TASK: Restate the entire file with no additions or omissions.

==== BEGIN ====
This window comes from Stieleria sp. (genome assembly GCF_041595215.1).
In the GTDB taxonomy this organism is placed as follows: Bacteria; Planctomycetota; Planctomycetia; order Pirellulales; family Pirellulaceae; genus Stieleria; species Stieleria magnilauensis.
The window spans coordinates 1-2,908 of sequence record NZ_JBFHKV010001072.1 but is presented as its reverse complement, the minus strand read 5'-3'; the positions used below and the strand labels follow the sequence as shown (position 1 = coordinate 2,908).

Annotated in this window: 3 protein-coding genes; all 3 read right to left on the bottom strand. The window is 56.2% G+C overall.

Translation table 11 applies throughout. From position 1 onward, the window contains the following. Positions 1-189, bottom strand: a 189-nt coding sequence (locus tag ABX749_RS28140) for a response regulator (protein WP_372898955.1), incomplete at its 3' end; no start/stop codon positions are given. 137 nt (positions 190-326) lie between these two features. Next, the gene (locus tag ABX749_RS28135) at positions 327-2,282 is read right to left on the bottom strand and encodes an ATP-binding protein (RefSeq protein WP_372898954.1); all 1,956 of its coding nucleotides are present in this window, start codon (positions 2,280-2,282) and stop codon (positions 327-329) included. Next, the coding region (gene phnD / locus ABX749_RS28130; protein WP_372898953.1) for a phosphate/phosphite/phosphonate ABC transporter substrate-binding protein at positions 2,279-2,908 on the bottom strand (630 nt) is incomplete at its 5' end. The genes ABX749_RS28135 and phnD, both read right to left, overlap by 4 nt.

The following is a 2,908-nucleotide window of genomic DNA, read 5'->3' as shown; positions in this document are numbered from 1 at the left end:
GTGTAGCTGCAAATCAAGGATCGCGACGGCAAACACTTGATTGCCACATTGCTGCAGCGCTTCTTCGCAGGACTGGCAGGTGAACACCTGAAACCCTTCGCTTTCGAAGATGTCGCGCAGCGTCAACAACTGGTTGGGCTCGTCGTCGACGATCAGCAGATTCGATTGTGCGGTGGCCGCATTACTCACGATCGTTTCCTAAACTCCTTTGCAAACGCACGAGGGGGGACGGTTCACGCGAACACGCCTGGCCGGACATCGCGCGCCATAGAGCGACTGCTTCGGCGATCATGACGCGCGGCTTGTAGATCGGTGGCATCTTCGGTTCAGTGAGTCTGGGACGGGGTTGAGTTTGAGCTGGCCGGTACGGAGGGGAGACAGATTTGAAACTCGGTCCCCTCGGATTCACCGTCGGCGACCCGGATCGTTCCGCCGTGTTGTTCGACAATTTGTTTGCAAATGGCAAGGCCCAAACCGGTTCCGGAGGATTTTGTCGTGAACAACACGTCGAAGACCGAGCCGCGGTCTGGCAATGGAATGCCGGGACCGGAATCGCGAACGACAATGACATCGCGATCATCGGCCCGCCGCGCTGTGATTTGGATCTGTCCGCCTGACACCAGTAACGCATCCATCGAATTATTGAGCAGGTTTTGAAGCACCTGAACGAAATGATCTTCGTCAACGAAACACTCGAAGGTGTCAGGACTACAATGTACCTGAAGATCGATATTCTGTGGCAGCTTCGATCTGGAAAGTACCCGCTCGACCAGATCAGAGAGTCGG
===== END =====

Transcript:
This window comes from Stieleria sp. (genome assembly GCF_041595215.1).
In the GTDB taxonomy this organism is placed as follows: Bacteria; Planctomycetota; Planctomycetia; order Pirellulales; family Pirellulaceae; genus Stieleria; species Stieleria magnilauensis.
The window spans coordinates 1-2,908 of sequence record NZ_JBFHKV010001072.1 but is presented as its reverse complement, the minus strand read 5'-3'; the positions used below and the strand labels follow the sequence as shown (position 1 = coordinate 2,908).

Annotated in this window: 3 protein-coding genes; all 3 read right to left on the bottom strand. The window is 56.2% G+C overall.

Translation table 11 applies throughout. From position 1 onward, the window contains the following. Positions 1-189, bottom strand: a 189-nt coding sequence (locus tag ABX749_RS28140) for a response regulator (protein WP_372898955.1), incomplete at its 3' end; no start/stop codon positions are given. 137 nt (positions 190-326) lie between these two features. Next, the gene (locus tag ABX749_RS28135) at positions 327-2,282 is read right to left on the bottom strand and encodes an ATP-binding protein (RefSeq protein WP_372898954.1); all 1,956 of its coding nucleotides are present in this window, start codon (positions 2,280-2,282) and stop codon (positions 327-329) included. Next, the coding region (gene phnD / locus ABX749_RS28130; protein WP_372898953.1) for a phosphate/phosphite/phosphonate ABC transporter substrate-binding protein at positions 2,279-2,908 on the bottom strand (630 nt) is incomplete at its 5' end. The genes ABX749_RS28135 and phnD, both read right to left, overlap by 4 nt.

The following is a 2,908-nucleotide window of genomic DNA, read 5'->3' as shown; positions in this document are numbered from 1 at the left end:
GTGTAGCTGCAAATCAAGGATCGCGACGGCAAACACTTGATTGCCACATTGCTGCAGCGCTTCTTCGCAGGACTGGCAGGTGAACACCTGAAACCCTTCGCTTTCGAAGATGTCGCGCAGCGTCAACAACTGGTTGGGCTCGTCGTCGACGATCAGCAGATTCGATTGTGCGGTGGCCGCATTACTCACGATCGTTTCCTAAACTCCTTTGCAAACGCACGAGGGGGGACGGTTCACGCGAACACGCCTGGCCGGACATCGCGCGCCATAGAGCGACTGCTTCGGCGATCATGACGCGCGGCTTGTAGATCGGTGGCATCTTCGGTTCAGTGAGTCTGGGACGGGGTTGAGTTTGAGCTGGCCGGTACGGAGGGGAGACAGATTTGAAACTCGGTCCCCTCGGATTCACCGTCGGCGACCCGGATCGTTCCGCCGTGTTGTTCGACAATTTGTTTGCAAATGGCAAGGCCCAAACCGGTTCCGGAGGATTTTGTCGTGAACAACACGTCGAAGACCGAGCCGCGGTCTGGCAATGGAATGCCGGGACCGGAATCGCGAACGACAATGACATCGCGATCATCGGCCCGCCGCGCTGTGATTTGGATCTGTCCGCCTGACACCAGTAACGCATCCATCGAATTATTGAGCAGGTTTTGAAGCACCTGAACGAAATGATCTTCGTCAACGAAACACTCGAAGGTGTCAGGACTACAATGTACCTGAAGATCGATATTCTGTGGCAGCTTCGATCTGGAAAGTACCCGCTCGACCAGATCAGAGAGTCGG